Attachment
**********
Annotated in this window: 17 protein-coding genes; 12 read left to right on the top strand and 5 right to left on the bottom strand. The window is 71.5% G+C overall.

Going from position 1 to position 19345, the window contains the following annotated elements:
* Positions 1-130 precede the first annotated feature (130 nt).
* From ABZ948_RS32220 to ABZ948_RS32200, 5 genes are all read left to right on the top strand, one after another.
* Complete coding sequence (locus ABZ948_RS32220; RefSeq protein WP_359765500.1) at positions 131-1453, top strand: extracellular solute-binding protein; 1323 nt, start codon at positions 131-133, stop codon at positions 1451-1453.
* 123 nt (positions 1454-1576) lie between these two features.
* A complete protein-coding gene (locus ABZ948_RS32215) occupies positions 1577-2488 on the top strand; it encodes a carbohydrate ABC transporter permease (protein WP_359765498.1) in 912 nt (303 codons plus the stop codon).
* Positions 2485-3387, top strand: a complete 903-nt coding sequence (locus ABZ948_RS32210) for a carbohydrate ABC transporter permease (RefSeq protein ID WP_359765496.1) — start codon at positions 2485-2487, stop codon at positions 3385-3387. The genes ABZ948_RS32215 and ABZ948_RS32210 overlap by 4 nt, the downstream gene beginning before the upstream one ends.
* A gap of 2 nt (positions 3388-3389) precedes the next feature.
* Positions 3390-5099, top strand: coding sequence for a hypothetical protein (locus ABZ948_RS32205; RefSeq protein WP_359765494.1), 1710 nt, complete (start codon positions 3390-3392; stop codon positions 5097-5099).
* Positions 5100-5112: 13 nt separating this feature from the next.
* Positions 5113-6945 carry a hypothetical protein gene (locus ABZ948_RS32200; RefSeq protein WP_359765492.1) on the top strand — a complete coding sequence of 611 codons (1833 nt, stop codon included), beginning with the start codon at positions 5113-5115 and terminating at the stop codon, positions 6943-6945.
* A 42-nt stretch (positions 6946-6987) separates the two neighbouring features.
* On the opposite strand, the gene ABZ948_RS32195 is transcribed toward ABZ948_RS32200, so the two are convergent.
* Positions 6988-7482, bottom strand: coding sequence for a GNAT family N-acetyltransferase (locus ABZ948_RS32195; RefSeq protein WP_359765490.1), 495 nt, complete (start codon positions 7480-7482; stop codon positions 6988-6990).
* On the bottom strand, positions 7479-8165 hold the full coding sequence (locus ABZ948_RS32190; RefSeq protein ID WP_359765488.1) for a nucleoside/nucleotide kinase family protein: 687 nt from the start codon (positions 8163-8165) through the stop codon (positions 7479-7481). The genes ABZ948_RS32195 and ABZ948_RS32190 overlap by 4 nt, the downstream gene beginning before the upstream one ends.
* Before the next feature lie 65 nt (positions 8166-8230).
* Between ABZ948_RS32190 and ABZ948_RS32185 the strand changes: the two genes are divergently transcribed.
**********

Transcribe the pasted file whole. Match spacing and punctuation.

Annotated in this window: 17 protein-coding genes; 12 read left to right on the top strand and 5 right to left on the bottom strand. The window is 71.5% G+C overall.

Going from position 1 to position 19345, the window contains the following annotated elements:
* Positions 1-130 precede the first annotated feature (130 nt).
* From ABZ948_RS32220 to ABZ948_RS32200, 5 genes are all read left to right on the top strand, one after another.
* Complete coding sequence (locus ABZ948_RS32220; RefSeq protein WP_359765500.1) at positions 131-1453, top strand: extracellular solute-binding protein; 1323 nt, start codon at positions 131-133, stop codon at positions 1451-1453.
* 123 nt (positions 1454-1576) lie between these two features.
* A complete protein-coding gene (locus ABZ948_RS32215) occupies positions 1577-2488 on the top strand; it encodes a carbohydrate ABC transporter permease (protein WP_359765498.1) in 912 nt (303 codons plus the stop codon).
* Positions 2485-3387, top strand: a complete 903-nt coding sequence (locus ABZ948_RS32210) for a carbohydrate ABC transporter permease (RefSeq protein ID WP_359765496.1) — start codon at positions 2485-2487, stop codon at positions 3385-3387. The genes ABZ948_RS32215 and ABZ948_RS32210 overlap by 4 nt, the downstream gene beginning before the upstream one ends.
* A gap of 2 nt (positions 3388-3389) precedes the next feature.
* Positions 3390-5099, top strand: coding sequence for a hypothetical protein (locus ABZ948_RS32205; RefSeq protein WP_359765494.1), 1710 nt, complete (start codon positions 3390-3392; stop codon positions 5097-5099).
* Positions 5100-5112: 13 nt separating this feature from the next.
* Positions 5113-6945 carry a hypothetical protein gene (locus ABZ948_RS32200; RefSeq protein WP_359765492.1) on the top strand — a complete coding sequence of 611 codons (1833 nt, stop codon included), beginning with the start codon at positions 5113-5115 and terminating at the stop codon, positions 6943-6945.
* A 42-nt stretch (positions 6946-6987) separates the two neighbouring features.
* On the opposite strand, the gene ABZ948_RS32195 is transcribed toward ABZ948_RS32200, so the two are convergent.
* Positions 6988-7482, bottom strand: coding sequence for a GNAT family N-acetyltransferase (locus ABZ948_RS32195; RefSeq protein WP_359765490.1), 495 nt, complete (start codon positions 7480-7482; stop codon positions 6988-6990).
* On the bottom strand, positions 7479-8165 hold the full coding sequence (locus ABZ948_RS32190; RefSeq protein ID WP_359765488.1) for a nucleoside/nucleotide kinase family protein: 687 nt from the start codon (positions 8163-8165) through the stop codon (positions 7479-7481). The genes ABZ948_RS32195 and ABZ948_RS32190 overlap by 4 nt, the downstream gene beginning before the upstream one ends.
* Before the next feature lie 65 nt (positions 8166-8230).
* Between ABZ948_RS32190 and ABZ948_RS32185 the strand changes: the two genes are divergently transcribed.